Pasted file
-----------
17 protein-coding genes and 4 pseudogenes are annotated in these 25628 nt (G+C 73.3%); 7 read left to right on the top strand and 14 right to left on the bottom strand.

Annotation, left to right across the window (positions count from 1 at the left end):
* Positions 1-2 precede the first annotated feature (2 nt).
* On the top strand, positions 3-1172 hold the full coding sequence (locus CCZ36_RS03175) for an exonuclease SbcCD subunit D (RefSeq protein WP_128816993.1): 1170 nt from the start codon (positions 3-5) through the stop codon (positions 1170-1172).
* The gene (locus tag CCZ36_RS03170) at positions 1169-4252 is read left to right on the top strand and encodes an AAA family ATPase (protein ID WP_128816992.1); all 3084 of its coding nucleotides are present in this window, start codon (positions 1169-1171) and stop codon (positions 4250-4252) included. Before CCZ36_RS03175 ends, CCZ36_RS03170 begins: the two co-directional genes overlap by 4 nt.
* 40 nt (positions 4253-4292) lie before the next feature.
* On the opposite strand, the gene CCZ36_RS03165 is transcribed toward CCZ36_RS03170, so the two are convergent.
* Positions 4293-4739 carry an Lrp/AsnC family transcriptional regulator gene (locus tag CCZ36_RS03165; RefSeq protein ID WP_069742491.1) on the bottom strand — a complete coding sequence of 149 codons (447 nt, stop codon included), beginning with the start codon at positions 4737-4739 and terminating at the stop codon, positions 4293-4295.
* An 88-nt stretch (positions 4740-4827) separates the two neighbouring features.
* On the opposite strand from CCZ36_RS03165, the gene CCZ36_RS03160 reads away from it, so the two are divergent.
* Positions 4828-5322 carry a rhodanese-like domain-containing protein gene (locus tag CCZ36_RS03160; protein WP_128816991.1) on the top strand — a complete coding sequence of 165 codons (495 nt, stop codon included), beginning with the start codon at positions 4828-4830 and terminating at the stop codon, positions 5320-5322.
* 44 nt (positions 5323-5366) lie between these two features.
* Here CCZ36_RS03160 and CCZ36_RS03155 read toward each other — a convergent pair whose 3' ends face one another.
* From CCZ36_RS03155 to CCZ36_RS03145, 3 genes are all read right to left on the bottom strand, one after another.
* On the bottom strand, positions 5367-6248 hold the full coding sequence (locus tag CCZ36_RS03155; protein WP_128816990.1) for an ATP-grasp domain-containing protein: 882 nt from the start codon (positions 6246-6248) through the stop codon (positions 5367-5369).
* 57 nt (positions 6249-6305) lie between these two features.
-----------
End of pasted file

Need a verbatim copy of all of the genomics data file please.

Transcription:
17 protein-coding genes and 4 pseudogenes are annotated in these 25628 nt (G+C 73.3%); 7 read left to right on the top strand and 14 right to left on the bottom strand.

Annotation, left to right across the window (positions count from 1 at the left end):
* Positions 1-2 precede the first annotated feature (2 nt).
* On the top strand, positions 3-1172 hold the full coding sequence (locus CCZ36_RS03175) for an exonuclease SbcCD subunit D (RefSeq protein WP_128816993.1): 1170 nt from the start codon (positions 3-5) through the stop codon (positions 1170-1172).
* The gene (locus tag CCZ36_RS03170) at positions 1169-4252 is read left to right on the top strand and encodes an AAA family ATPase (protein ID WP_128816992.1); all 3084 of its coding nucleotides are present in this window, start codon (positions 1169-1171) and stop codon (positions 4250-4252) included. Before CCZ36_RS03175 ends, CCZ36_RS03170 begins: the two co-directional genes overlap by 4 nt.
* 40 nt (positions 4253-4292) lie before the next feature.
* On the opposite strand, the gene CCZ36_RS03165 is transcribed toward CCZ36_RS03170, so the two are convergent.
* Positions 4293-4739 carry an Lrp/AsnC family transcriptional regulator gene (locus tag CCZ36_RS03165; RefSeq protein ID WP_069742491.1) on the bottom strand — a complete coding sequence of 149 codons (447 nt, stop codon included), beginning with the start codon at positions 4737-4739 and terminating at the stop codon, positions 4293-4295.
* An 88-nt stretch (positions 4740-4827) separates the two neighbouring features.
* On the opposite strand from CCZ36_RS03165, the gene CCZ36_RS03160 reads away from it, so the two are divergent.
* Positions 4828-5322 carry a rhodanese-like domain-containing protein gene (locus tag CCZ36_RS03160; protein WP_128816991.1) on the top strand — a complete coding sequence of 165 codons (495 nt, stop codon included), beginning with the start codon at positions 4828-4830 and terminating at the stop codon, positions 5320-5322.
* 44 nt (positions 5323-5366) lie between these two features.
* Here CCZ36_RS03160 and CCZ36_RS03155 read toward each other — a convergent pair whose 3' ends face one another.
* From CCZ36_RS03155 to CCZ36_RS03145, 3 genes are all read right to left on the bottom strand, one after another.
* On the bottom strand, positions 5367-6248 hold the full coding sequence (locus tag CCZ36_RS03155; protein WP_128816990.1) for an ATP-grasp domain-containing protein: 882 nt from the start codon (positions 6246-6248) through the stop codon (positions 5367-5369).
* 57 nt (positions 6249-6305) lie between these two features.